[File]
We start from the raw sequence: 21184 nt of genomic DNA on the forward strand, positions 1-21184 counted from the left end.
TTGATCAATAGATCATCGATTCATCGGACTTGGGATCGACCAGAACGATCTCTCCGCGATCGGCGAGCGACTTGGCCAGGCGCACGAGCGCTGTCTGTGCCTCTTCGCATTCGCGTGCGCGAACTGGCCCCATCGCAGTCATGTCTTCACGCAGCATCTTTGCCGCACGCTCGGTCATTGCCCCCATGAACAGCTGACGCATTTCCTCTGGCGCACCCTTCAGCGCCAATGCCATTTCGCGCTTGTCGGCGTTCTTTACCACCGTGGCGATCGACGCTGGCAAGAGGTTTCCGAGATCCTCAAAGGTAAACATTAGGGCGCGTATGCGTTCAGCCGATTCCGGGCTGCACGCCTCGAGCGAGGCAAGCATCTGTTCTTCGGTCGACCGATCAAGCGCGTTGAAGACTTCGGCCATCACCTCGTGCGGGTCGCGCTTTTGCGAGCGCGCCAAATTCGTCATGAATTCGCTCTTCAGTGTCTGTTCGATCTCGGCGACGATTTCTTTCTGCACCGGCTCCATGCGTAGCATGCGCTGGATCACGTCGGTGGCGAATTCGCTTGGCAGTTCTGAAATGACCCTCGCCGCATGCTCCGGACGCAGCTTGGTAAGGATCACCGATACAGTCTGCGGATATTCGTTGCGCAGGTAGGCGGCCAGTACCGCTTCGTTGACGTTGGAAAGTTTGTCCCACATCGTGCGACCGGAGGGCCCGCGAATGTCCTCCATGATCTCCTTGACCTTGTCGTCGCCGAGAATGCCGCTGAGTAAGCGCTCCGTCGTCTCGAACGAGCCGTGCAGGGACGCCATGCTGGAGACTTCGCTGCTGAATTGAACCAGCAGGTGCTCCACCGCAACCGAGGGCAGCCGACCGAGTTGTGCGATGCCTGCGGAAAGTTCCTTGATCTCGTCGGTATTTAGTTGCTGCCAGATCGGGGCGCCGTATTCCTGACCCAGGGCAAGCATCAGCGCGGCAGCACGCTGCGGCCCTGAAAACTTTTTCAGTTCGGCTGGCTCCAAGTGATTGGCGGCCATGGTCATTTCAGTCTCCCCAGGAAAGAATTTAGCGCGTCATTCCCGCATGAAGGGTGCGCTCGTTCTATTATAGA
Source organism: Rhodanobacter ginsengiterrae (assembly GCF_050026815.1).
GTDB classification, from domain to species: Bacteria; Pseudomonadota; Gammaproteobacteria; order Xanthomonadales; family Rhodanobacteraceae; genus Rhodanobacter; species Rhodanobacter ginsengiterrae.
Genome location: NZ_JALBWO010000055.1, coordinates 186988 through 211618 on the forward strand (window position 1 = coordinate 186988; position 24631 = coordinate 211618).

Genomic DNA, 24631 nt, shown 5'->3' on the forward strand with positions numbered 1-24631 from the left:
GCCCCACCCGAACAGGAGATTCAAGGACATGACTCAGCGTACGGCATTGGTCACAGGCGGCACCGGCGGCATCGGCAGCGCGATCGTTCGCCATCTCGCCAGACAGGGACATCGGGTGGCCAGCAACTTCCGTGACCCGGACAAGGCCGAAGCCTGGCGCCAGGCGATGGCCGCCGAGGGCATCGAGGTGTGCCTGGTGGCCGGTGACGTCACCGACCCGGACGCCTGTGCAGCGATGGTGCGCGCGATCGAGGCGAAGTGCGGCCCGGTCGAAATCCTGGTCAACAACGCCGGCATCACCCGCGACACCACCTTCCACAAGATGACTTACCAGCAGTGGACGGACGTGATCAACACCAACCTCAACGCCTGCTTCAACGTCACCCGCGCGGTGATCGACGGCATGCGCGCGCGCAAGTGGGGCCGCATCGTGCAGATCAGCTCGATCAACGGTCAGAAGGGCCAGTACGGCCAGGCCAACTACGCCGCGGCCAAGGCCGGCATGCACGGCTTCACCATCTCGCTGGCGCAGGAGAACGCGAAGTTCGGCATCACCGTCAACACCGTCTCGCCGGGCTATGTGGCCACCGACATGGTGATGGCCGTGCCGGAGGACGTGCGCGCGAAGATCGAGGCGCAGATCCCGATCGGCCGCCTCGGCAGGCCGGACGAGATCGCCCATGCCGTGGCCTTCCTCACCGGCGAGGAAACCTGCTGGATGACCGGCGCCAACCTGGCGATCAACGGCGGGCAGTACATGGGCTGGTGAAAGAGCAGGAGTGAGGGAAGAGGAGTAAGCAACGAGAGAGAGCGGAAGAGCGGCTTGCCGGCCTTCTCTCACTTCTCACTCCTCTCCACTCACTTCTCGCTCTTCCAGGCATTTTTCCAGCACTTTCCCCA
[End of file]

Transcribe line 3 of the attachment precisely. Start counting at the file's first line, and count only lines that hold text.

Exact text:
Source organism: Rhodanobacter ginsengiterrae (assembly GCF_050026815.1).